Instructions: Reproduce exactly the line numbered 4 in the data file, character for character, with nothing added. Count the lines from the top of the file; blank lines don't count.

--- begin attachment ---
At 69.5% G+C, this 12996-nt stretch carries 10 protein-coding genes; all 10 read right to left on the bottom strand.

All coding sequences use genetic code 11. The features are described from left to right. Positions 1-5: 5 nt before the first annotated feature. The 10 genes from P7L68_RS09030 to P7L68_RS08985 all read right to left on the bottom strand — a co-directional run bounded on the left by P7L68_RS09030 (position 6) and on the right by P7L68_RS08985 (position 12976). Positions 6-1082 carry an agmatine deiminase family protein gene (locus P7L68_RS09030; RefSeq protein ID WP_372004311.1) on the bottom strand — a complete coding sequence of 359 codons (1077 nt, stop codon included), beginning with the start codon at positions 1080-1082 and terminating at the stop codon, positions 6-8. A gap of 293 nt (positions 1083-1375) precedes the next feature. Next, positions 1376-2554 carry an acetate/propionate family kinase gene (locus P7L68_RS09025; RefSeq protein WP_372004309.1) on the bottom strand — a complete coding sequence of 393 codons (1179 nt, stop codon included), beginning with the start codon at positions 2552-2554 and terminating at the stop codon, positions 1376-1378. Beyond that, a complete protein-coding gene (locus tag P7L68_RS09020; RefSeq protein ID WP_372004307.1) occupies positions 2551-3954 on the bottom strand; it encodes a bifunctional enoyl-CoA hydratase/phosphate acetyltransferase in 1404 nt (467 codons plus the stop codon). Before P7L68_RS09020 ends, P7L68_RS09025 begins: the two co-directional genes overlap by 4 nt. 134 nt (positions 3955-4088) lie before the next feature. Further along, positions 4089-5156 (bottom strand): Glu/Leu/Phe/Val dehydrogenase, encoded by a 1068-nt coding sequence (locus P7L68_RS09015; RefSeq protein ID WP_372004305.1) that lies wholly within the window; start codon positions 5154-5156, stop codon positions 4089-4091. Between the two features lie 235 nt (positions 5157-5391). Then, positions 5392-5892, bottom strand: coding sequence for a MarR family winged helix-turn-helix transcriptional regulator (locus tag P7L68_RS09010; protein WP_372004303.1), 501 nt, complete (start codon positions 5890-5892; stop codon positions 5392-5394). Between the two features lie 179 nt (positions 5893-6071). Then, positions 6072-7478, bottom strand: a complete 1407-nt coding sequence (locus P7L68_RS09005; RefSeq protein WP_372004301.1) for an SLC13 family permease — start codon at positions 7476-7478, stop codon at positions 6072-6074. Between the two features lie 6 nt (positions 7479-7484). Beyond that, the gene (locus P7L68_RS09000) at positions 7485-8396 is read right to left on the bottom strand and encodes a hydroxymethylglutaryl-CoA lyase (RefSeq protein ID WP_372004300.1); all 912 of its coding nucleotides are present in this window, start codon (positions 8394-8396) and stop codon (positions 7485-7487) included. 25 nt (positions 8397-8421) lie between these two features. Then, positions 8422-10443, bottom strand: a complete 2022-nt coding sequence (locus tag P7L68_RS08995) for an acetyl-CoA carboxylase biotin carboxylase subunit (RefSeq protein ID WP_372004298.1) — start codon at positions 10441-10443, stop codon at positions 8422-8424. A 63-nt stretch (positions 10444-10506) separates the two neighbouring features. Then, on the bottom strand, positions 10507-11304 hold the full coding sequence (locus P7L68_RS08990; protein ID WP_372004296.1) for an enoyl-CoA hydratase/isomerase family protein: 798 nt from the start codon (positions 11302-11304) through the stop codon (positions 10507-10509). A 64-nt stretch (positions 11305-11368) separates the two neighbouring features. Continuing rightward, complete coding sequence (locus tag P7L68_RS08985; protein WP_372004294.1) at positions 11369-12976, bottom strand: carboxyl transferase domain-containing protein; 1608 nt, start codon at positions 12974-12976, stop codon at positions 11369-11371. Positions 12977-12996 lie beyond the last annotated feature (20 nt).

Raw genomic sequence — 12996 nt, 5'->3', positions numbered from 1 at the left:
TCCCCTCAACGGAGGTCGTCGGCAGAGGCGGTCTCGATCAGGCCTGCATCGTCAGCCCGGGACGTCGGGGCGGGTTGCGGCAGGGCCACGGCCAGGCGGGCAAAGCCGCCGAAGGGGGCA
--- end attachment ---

TCCCCTCAACGGAGGTCGTCGGCAGAGGCGGTCTCGATCAGGCCTGCATCGTCAGCCCGGGACGTCGGGGCGGGTTGCGGCAGGGCCACGGCCAGGCGGGCAAAGCCGCCGAAGGGGGCA